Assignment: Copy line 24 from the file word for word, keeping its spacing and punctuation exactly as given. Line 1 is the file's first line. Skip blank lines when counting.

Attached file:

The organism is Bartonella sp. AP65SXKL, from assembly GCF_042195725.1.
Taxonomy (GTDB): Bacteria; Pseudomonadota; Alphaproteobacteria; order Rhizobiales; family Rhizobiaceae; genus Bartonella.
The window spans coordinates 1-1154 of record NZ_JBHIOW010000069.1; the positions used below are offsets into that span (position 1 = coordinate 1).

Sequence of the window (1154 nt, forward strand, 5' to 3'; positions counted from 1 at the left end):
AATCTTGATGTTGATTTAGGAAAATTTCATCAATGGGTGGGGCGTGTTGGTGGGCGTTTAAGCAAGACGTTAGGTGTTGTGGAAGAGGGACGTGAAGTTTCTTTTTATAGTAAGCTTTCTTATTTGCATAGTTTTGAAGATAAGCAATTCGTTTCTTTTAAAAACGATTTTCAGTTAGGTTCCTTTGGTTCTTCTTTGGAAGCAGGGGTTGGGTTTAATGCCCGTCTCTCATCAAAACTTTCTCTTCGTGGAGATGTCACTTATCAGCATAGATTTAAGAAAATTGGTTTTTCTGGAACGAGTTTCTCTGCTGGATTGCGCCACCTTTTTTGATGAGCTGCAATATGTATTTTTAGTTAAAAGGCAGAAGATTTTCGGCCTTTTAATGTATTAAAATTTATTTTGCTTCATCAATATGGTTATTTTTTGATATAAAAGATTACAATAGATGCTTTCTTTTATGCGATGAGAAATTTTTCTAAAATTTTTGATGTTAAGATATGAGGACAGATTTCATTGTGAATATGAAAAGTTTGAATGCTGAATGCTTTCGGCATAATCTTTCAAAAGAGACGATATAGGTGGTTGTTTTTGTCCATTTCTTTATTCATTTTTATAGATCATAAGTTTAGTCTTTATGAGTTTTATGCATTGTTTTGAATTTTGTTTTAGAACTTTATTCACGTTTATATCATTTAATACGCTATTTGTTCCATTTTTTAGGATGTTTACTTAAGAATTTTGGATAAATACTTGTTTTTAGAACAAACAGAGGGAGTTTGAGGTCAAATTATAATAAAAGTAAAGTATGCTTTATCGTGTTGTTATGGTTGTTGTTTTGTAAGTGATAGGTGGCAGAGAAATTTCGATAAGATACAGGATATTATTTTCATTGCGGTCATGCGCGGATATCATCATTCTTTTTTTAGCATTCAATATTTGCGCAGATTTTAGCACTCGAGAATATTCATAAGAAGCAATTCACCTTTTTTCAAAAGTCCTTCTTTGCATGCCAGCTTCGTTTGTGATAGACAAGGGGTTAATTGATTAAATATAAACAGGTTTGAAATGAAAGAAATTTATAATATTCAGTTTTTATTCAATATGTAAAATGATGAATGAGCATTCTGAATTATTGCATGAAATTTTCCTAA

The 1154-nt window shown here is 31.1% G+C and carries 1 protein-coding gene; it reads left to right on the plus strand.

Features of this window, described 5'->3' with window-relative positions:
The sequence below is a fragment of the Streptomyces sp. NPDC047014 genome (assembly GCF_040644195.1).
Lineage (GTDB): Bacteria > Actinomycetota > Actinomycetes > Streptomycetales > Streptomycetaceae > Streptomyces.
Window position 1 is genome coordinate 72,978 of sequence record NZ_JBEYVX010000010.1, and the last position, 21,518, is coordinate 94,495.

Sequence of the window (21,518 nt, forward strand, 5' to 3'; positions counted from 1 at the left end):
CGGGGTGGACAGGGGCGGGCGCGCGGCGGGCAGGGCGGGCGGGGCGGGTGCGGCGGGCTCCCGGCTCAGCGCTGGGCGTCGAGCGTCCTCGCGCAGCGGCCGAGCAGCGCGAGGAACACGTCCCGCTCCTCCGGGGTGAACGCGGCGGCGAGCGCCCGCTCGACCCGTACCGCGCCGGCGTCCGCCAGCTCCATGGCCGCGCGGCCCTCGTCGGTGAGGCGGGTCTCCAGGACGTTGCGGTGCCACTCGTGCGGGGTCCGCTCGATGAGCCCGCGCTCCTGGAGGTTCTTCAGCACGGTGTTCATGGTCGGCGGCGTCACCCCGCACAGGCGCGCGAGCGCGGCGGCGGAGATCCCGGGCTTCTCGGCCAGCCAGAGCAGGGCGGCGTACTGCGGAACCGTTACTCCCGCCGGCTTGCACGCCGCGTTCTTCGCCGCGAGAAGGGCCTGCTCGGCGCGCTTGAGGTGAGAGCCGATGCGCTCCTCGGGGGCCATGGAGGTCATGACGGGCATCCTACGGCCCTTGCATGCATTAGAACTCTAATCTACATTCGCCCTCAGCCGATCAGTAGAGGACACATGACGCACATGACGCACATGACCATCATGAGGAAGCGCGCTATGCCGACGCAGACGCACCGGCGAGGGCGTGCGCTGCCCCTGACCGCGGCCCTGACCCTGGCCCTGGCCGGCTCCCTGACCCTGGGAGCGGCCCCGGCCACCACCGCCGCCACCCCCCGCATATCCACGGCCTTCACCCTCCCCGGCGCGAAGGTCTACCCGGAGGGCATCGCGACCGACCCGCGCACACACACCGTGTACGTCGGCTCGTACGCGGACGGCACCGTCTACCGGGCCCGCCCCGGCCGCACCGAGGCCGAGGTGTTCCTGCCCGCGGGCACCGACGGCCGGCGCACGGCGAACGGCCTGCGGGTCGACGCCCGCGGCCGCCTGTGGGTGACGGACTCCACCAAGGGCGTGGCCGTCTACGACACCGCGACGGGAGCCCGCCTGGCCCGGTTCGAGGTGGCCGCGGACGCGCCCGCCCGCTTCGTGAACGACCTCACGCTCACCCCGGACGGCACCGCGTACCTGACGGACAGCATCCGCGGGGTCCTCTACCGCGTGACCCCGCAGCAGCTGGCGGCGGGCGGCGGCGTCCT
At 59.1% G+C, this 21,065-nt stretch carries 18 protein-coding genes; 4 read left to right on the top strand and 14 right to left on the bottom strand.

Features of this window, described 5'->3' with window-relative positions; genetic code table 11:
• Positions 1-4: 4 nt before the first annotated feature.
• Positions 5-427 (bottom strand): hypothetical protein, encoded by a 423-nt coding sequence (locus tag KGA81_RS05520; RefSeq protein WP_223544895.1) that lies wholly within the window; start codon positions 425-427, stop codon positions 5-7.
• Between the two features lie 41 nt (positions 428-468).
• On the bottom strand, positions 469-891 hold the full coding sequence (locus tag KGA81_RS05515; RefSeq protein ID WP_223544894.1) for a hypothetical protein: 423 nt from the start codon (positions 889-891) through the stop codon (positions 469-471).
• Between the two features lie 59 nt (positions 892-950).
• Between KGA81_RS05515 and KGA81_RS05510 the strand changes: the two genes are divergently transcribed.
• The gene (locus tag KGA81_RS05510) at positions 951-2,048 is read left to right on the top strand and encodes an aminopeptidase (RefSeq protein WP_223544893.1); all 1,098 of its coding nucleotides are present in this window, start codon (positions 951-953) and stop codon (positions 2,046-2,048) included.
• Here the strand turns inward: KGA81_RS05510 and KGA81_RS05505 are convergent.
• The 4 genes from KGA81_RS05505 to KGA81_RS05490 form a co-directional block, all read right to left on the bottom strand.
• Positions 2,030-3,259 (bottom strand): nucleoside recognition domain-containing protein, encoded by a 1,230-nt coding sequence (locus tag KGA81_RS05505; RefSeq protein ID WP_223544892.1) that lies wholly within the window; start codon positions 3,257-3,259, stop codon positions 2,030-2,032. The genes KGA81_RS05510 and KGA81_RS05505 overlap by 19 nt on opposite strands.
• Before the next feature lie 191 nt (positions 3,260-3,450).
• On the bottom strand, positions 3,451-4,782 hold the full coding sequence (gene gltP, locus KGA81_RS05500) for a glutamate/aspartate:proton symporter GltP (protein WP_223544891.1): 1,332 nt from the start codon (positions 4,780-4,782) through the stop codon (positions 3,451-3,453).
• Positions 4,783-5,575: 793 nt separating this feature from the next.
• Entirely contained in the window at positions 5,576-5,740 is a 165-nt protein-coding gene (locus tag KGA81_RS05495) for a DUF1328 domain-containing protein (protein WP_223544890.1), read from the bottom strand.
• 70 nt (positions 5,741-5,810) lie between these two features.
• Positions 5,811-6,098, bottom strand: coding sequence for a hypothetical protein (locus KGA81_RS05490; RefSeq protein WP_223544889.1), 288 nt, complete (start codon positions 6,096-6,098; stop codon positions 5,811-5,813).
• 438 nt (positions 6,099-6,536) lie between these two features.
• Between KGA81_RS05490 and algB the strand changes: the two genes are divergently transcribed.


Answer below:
• Positions 2,030-3,259 (bottom strand): nucleoside recognition domain-containing protein, encoded by a 1,230-nt coding sequence (locus tag KGA81_RS05505; RefSeq protein ID WP_223544892.1) that lies wholly within the window; start codon positions 3,257-3,259, stop codon positions 2,030-2,032. The genes KGA81_RS05510 and KGA81_RS05505 overlap by 19 nt on opposite strands.